2025 Porsche 911 GTS Hybrid Is Nothing like a Prius

2025 porsche 911 hybrid
Porsche's First 911 Hybrid Is Nothing like a PriusPorsche
  • With the arrival of the 2025 911 Carrera GTS, the Porsche 911 adds a hybrid model.

  • This new 992.2 gets a 3.6-liter T-Hybrid powertrain featuring an electrically enhanced turbocharger and an electric motor/generator.

  • The 2025 Porsche 911 Carrera's base model now costs $122,095, while the GTS is priced at $166,895.

Ever since the Honda Insight and the Toyota Prius appeared almost 25 years ago, we've become accustomed to hybrids that sacrificed performance so that they could sip fuel as reluctantly as if it were hemlock. Sure, we know that Formula 1 cars have been using hybrid powertrains for years, and we've seen the hybrid hypercars produced in handfuls by Ferrari, McLaren, and Porsche, purchased by 0.1 percenters, and destined to slowly deteriorate in static collections as they accumulate value like Picassos.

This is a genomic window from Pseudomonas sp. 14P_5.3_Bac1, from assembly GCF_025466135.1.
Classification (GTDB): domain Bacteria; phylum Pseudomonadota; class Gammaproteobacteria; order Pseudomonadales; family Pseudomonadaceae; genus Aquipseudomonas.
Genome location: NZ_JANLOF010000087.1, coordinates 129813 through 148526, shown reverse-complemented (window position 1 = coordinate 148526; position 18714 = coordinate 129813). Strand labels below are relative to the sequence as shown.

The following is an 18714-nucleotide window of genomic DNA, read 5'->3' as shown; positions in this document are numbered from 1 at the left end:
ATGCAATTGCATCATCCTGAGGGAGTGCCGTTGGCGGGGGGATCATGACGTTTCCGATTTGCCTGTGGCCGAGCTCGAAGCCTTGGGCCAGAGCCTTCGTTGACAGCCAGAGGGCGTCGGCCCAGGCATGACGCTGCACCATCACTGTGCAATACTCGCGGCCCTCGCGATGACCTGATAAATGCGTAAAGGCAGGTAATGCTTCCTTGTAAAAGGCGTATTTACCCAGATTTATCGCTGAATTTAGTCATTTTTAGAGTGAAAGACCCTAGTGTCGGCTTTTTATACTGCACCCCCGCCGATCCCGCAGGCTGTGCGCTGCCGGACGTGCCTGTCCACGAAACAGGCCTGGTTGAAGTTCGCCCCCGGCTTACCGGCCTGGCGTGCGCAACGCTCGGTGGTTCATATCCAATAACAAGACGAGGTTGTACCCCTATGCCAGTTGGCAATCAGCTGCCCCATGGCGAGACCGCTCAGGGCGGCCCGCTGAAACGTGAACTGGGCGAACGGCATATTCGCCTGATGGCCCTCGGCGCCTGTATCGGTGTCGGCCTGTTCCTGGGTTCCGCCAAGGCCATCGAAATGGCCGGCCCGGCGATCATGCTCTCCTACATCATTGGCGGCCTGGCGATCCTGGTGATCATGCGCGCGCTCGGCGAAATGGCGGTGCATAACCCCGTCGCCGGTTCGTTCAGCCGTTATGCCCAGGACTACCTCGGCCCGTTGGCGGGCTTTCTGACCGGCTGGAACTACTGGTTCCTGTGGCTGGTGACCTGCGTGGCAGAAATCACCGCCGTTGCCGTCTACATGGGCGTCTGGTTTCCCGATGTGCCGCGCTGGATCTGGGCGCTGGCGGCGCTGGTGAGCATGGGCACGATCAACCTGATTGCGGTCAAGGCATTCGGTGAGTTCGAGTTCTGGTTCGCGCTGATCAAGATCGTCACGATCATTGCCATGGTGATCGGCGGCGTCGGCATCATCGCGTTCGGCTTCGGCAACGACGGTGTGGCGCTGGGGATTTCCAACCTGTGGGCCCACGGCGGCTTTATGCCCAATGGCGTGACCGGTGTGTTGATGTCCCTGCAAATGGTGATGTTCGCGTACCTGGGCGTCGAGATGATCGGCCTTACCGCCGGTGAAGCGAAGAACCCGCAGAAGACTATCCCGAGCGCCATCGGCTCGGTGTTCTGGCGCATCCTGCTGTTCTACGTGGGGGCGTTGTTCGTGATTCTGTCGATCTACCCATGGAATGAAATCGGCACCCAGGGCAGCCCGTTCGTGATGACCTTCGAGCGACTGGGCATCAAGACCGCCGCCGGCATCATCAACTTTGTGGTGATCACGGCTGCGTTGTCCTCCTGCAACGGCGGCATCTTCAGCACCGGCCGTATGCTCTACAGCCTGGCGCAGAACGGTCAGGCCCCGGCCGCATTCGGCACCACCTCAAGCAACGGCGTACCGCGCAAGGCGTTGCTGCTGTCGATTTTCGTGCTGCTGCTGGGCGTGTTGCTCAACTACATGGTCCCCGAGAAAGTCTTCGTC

But where are the performance hybrids for the rest of us? Even Chevy's Corvette E-Ray, quick as it is, simply adds an electric motor to power its front wheels. Porsche aims to change that up and is now jumping into the game with the 2025 911 Carrera GTS—not only a dedicated performance hybrid but the vanguard of the 992.2, the current 911 generation receiving its mid-cycle upgrade.

2025 porsche 911 hybrid

Instead of the twin-turbocharged 3.0-liter 9A2B6 used on the 992.1, the new GTS gets the 9A3B6 engine. It displaces 3.6 liters, uses an electrically enhanced turbocharger, and is supplemented by a powerful electric motor/generator tucked into the housing of the eight-speed PDK dual-clutch transmission. Porsche calls this the T-Hybrid, which stands for Turbo Hybrid, to distinguish it from the company's PHEVs, dubbed E-Hybrids.